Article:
You are unable to make your mortgage payments. You received a foreclosure notice from the bank so you surrendered your keys, moved out, and canceled your homeowner’s insurance. You think you are off the hook. So, how can you be sued for problems on your vacant property?
The problem is that while the bank gave notice of pending foreclosure, the homeowner is still liable for any problems on their property until the title transfers to the bank. Complaints others make to the City, County or Homeowners’ Association against your property, i.e. not being maintained; nuisances like kids throwing parties; or homeowner fees still due, are examples of the homeowner’s continued personal responsibility.
If you are still on title, you are still personally liable for all criminal liability for failure to maintain the property; civil liability for any person injured on your property; still owe homeowner fees; and more.
The solution is simple. Until you are off title, you are still liable. As long as you are on title, you need to keep paying your homeowner’s insurance premiums.
The best way to solve the problem if the bank does not complete the foreclosure on your home is to record a DEED IN LIEU OF FORECLOSURE. However, in some states, the bank must approve the Deed In Lieu. California is not one of those states, but there are issues to be considered which are too are lengthy for this blog for which you should obtain legal counsel.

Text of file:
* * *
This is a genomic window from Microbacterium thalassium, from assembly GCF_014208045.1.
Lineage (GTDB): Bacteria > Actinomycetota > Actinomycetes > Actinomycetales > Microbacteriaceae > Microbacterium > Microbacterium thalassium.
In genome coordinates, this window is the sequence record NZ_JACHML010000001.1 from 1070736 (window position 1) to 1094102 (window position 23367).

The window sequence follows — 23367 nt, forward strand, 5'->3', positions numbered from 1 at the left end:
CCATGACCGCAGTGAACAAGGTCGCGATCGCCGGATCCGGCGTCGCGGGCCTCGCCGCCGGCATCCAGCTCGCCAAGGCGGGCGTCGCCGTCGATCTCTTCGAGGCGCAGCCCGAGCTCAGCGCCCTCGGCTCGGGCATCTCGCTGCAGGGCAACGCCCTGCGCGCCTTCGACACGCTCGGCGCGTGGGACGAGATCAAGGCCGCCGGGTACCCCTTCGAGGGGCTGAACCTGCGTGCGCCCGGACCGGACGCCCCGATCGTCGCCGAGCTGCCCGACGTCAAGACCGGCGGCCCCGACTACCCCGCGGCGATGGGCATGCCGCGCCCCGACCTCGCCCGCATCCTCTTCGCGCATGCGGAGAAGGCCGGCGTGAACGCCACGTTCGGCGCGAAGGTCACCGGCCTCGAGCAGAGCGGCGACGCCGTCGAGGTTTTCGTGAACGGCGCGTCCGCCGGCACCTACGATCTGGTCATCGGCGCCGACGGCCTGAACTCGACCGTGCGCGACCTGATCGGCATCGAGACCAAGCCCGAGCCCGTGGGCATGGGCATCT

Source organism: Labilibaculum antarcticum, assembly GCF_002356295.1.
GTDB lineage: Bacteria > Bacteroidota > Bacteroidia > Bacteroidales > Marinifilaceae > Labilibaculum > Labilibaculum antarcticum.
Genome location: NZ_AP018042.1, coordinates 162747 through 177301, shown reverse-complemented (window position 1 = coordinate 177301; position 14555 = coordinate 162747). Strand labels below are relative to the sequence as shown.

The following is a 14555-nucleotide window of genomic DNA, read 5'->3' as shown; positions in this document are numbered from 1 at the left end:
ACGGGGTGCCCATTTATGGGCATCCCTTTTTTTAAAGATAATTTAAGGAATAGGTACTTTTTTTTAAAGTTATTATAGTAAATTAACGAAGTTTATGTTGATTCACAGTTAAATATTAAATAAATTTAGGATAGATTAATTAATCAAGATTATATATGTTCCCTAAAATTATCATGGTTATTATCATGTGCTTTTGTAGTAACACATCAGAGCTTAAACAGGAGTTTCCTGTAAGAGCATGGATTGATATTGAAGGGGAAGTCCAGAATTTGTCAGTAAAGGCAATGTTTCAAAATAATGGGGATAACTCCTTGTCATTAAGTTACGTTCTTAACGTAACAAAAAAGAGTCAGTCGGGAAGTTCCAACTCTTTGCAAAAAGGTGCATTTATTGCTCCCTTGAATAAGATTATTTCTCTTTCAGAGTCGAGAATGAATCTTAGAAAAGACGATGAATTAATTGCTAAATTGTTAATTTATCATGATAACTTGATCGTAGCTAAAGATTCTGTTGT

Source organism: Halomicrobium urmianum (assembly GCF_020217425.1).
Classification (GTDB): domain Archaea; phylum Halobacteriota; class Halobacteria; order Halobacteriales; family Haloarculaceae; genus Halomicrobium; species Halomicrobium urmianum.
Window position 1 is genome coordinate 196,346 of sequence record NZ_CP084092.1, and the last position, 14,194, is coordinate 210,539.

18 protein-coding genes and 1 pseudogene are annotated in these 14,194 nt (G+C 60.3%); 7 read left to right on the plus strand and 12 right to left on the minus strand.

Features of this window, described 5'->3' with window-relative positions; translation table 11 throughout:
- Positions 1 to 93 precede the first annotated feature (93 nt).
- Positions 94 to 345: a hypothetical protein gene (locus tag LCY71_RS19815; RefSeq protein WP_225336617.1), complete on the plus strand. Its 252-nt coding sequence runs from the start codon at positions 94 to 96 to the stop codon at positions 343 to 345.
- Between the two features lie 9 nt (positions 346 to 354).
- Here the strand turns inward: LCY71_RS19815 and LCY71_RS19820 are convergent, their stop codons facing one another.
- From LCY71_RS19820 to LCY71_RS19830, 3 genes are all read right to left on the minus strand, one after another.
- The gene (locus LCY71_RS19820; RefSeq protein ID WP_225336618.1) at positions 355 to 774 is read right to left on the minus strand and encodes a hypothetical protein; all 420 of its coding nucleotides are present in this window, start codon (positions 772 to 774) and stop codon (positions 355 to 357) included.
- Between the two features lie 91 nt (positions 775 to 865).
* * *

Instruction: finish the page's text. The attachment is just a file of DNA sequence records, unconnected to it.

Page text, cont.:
A Deed In Lieu of Foreclosure is a deed from the owner to the first or second deed of trust or mortgage holder. It should be a Quitclaim Deed which bears the title, “DEED IN LIEU OF FORCLOSURE,” next the title Quitclaim Deed.
To obtain more information about Deeds in Lieu, read the book: MORTGAGES, DEEDS OF TRUST AND FORECLOSURE LITIGATION, CONTINUING EDUCATION OF THE BAR, CALIFORNIA OAKLAND, CALIFORNIA, January 2010, Chapter Title, Debtor’s Strategies, section 7.11, page 523; 7.127.21, page 524 and 7.21A, page 530.
To find more information on the web try doing a search using the phrase, “Deed In Lieu.”